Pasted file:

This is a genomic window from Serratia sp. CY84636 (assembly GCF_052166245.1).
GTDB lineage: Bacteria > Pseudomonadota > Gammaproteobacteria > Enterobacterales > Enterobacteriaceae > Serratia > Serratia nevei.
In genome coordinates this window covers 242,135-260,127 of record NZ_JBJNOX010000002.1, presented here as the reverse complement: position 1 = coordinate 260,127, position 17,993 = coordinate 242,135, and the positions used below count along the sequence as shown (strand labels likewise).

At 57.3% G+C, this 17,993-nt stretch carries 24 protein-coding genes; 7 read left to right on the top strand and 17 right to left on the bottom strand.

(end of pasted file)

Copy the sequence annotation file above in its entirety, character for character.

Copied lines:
This is a genomic window from Serratia sp. CY84636 (assembly GCF_052166245.1).
GTDB lineage: Bacteria > Pseudomonadota > Gammaproteobacteria > Enterobacterales > Enterobacteriaceae > Serratia > Serratia nevei.
In genome coordinates this window covers 242,135-260,127 of record NZ_JBJNOX010000002.1, presented here as the reverse complement: position 1 = coordinate 260,127, position 17,993 = coordinate 242,135, and the positions used below count along the sequence as shown (strand labels likewise).

At 57.3% G+C, this 17,993-nt stretch carries 24 protein-coding genes; 7 read left to right on the top strand and 17 right to left on the bottom strand.